International Salon and Spa Expo: Hair and nails and spas, oh, my!
"Do you love hairstyling?" the young man dressed in black boomed, pausing as he cut a model's hair on a small stage in the main exhibition hall at the Long Beach Convention Center on Sunday afternoon. Over the throb of rock music, the crowd signaled its approval, as video monitors overhead gave a close-up view of the young man's handiwork.
Indeed, it is likely that almost everyone in the hall loved hairstyling -- or caring for nails, skin, faces or bodies in some way or another. With a head count expected to surpass 25,000 by the time it closes late Monday afternoon, the 2 1/2-day annual International Salon and Spa Expo is the West Coast's largest event for beauty professionals.
The man in black was demonstrating his skills for TIGI-Bedhead, one of around 400 vendors displaying techniques and/or selling products (at an appealing discount) to working pros, who jostled elbow-to-elbow for OPI polishes priced six for $22, hair dryers, curling irons, face creams, combs, scissors and more. In the circus-like atmosphere, what could a vendor do to get attention? Good-looking men in body-paint shirts helped draw folks to the Enzo Milano Professional Styling Tools booth.
Elsewhere, models in tiny swimsuits (two women and one exceedingly hunky man) grabbed attention. Which is why I thought the very tall man in the blue micromini-dress and blond wig lounging in a salon-style chair at Dermatologica was there to get attention for the line. But soon he got up and sauntered away. Apparently he was just resting his tootsies, and, no, one really shouldn't wear sky-high plexiglass stilettos to an event that calls for covering so much territory by foot.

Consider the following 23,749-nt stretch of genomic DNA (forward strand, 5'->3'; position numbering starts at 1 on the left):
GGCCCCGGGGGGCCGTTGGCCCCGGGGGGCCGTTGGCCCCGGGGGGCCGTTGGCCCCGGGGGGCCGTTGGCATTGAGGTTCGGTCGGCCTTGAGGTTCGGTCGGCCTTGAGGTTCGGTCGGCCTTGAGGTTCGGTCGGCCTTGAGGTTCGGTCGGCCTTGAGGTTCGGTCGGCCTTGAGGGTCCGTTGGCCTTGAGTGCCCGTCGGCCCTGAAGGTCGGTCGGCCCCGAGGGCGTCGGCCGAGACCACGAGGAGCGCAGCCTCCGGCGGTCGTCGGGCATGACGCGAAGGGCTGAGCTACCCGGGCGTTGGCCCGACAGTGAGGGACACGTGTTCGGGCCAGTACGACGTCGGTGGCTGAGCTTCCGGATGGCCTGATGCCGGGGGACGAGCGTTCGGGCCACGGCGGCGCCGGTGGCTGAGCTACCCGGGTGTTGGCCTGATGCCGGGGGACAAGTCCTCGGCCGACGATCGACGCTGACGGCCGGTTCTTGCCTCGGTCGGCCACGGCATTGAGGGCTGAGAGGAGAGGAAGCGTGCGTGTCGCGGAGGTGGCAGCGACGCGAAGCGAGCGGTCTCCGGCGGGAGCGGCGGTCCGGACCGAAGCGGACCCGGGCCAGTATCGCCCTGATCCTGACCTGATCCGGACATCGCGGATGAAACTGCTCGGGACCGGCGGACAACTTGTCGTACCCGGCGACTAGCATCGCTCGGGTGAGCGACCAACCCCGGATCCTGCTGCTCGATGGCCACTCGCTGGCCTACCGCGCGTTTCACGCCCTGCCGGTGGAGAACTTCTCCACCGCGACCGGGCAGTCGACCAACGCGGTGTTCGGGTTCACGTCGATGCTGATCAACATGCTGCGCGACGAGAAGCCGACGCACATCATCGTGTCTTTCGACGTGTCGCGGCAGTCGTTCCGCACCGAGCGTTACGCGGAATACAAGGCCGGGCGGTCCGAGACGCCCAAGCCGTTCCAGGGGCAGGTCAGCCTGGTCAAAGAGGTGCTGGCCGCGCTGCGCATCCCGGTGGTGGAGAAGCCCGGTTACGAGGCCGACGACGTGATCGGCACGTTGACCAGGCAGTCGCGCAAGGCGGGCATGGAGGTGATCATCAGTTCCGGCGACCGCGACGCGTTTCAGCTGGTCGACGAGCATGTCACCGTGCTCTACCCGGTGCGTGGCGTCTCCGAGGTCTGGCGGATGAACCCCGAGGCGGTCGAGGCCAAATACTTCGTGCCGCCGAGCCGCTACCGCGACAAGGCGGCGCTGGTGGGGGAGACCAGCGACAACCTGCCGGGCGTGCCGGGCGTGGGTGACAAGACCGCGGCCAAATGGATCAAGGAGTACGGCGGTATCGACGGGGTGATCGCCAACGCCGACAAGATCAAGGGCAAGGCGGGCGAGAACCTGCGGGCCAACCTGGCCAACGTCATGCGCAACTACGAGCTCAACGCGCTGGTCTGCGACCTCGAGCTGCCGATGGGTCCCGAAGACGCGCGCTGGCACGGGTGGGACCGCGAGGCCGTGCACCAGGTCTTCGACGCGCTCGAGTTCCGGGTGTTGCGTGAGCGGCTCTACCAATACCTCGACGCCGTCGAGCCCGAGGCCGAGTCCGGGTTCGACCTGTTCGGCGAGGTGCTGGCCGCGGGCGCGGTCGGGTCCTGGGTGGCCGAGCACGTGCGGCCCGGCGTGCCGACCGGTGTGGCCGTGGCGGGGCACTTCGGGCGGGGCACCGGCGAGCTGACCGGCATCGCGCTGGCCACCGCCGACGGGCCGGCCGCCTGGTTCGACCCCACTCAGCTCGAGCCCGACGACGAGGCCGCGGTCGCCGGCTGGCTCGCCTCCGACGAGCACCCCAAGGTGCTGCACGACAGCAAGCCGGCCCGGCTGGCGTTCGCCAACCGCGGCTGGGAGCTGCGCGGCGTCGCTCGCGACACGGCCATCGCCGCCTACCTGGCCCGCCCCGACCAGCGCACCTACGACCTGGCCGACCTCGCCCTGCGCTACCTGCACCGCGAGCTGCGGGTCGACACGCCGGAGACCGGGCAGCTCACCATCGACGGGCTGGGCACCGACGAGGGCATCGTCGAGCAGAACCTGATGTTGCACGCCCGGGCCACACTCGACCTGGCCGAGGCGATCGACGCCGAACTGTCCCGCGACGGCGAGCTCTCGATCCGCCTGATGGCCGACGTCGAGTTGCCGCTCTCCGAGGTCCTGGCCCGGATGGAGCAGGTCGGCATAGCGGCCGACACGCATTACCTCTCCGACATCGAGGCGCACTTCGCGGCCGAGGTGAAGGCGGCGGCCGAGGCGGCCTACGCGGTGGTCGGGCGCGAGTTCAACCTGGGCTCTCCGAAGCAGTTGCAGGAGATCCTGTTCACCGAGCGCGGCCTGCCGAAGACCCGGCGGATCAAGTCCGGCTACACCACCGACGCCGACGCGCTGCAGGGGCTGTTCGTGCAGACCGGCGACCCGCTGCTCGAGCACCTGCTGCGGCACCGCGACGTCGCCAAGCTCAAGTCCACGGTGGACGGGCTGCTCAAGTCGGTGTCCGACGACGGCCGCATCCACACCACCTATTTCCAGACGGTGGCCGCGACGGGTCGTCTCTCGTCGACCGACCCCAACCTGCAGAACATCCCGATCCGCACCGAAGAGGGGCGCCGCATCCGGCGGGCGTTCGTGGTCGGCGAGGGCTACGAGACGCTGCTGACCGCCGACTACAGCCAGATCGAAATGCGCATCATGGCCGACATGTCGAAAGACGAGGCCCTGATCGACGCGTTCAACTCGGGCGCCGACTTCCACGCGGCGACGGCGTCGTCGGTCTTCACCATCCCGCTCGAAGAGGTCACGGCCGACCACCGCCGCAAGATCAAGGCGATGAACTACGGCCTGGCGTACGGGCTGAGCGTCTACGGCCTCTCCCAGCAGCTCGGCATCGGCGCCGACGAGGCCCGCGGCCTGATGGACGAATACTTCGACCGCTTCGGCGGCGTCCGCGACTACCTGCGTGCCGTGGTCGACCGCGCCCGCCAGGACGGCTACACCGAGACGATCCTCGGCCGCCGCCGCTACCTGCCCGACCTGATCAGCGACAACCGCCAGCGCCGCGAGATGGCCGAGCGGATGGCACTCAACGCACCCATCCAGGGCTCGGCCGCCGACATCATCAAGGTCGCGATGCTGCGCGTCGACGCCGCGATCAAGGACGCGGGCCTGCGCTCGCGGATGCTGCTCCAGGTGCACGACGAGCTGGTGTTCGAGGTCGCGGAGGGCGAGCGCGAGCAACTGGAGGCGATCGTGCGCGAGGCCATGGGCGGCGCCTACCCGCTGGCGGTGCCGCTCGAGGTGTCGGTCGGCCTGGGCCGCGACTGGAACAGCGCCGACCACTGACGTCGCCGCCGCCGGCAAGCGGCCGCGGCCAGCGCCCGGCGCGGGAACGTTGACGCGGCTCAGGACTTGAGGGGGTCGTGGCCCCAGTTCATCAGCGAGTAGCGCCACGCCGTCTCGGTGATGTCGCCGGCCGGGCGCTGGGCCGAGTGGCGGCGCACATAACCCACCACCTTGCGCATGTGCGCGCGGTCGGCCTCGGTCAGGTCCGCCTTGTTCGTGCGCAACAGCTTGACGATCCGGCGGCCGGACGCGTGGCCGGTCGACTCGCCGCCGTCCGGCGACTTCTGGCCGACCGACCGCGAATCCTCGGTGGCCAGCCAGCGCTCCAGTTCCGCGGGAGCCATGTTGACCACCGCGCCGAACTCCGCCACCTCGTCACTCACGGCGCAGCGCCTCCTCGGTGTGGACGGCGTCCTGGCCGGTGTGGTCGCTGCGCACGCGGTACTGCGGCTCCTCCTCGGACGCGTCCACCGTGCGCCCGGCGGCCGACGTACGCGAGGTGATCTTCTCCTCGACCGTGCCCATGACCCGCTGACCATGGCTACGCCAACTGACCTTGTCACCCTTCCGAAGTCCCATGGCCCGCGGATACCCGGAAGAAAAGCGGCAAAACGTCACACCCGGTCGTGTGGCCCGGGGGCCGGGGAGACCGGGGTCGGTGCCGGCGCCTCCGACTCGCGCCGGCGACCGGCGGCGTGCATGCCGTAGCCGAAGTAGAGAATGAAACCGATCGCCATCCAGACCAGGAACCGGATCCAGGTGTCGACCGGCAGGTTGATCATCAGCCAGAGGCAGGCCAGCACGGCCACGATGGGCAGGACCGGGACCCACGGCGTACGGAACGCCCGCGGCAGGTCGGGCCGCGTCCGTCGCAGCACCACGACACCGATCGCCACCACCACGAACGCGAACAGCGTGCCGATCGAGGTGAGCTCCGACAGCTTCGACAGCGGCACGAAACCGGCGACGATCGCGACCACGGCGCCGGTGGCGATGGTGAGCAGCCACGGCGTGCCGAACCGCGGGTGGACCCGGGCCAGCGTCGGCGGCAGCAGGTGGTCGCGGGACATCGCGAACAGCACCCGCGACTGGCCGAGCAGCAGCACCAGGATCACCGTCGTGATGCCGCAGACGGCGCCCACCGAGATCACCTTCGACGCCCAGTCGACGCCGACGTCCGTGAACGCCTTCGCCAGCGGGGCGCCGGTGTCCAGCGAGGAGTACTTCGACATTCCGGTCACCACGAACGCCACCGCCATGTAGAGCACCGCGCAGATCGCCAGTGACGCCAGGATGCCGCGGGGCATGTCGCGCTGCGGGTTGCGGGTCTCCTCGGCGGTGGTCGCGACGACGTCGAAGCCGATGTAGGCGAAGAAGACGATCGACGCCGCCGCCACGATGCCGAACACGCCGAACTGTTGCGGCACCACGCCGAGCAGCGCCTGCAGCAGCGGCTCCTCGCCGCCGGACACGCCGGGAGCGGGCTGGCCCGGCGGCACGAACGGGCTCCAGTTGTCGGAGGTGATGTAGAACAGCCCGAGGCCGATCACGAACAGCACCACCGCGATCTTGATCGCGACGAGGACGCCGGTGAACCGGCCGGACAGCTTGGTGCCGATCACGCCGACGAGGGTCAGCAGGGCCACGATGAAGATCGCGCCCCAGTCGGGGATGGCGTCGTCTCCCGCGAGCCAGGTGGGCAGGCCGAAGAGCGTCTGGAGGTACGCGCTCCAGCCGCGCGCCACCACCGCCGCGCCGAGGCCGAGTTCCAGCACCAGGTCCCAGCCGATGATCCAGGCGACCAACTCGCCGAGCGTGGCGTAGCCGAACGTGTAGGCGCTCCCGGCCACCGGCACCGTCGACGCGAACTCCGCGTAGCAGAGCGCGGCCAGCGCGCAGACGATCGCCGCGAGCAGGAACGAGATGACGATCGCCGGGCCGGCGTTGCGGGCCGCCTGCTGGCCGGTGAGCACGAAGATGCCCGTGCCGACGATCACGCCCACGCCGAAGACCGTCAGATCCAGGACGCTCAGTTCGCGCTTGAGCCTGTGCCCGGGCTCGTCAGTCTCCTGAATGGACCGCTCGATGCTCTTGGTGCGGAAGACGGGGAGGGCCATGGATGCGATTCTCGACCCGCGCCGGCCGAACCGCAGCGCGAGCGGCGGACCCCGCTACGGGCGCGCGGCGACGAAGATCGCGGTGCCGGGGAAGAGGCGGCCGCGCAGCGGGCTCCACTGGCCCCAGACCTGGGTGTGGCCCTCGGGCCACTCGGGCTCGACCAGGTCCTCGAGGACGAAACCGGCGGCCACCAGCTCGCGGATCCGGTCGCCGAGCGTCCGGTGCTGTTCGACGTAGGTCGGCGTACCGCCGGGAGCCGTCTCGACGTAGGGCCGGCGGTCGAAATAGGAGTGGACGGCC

No gimmicks were needed to attract the masses to the International Fashion Theater, where a day of runway shows and demonstrations was capped by the Sassoon Academy's presentation of its 2010 spring/summer collection "for the first time in North America," as the program noted. It cost $40 extra to attend Sassoon's show, but the line to get in formed early and ran deep, proving that old masters and their professional progeny are still revered. Elsewhere all manner of educational workshops were going on (dry haircutting, non-surgical face lifts, beyond basic foiling and such.)
So, dear reader, what can you expect now that your stylist or aesthetician spent the weekend in Long Beach? Here are some random trends we noted in the hustle and bustle:
--Return-to-the-'80s New Wave styles will pick up momentum.
--Natural products are getting more effective and there are more options out there.
--Makeup and nail polish colors will be bright and deep, communicating a fresh and optimistic "Wow!"
--Your spa might take advantage of new technology from California Meltology and employ their mitts, spa socks and stones, which heat up without using electricity.
--You can self-tan and repair skin damage at the same time if Fake Bake's new Platinum Face lotion lives up to its billing.
--And -- best for last -- if you want to straighten your curly, frizzy locks, the new Brazilian Blowout is expected to "sweep through salons everywhere," as one awed stylist attendee told me (a sentiment echoed by several others). A 90-minute treatment costs around $300 to $350, and is supposed to de-frizz your hair for 12 weeks. "Feel my hair, come on, feel my hair," Atlanta-based exhibitor Ray McBride urged. So I ran my fingers through his shoulder length mane. Like stroking a kitten's fur. Purrrr.
-- Susan Denley
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Photos: Tigi's Catwalk Volume Collection on the move, top. Men in body paint and a buxom lass draw viewers to Enzo Milano's booth, right. Credit: Bridget Nottingham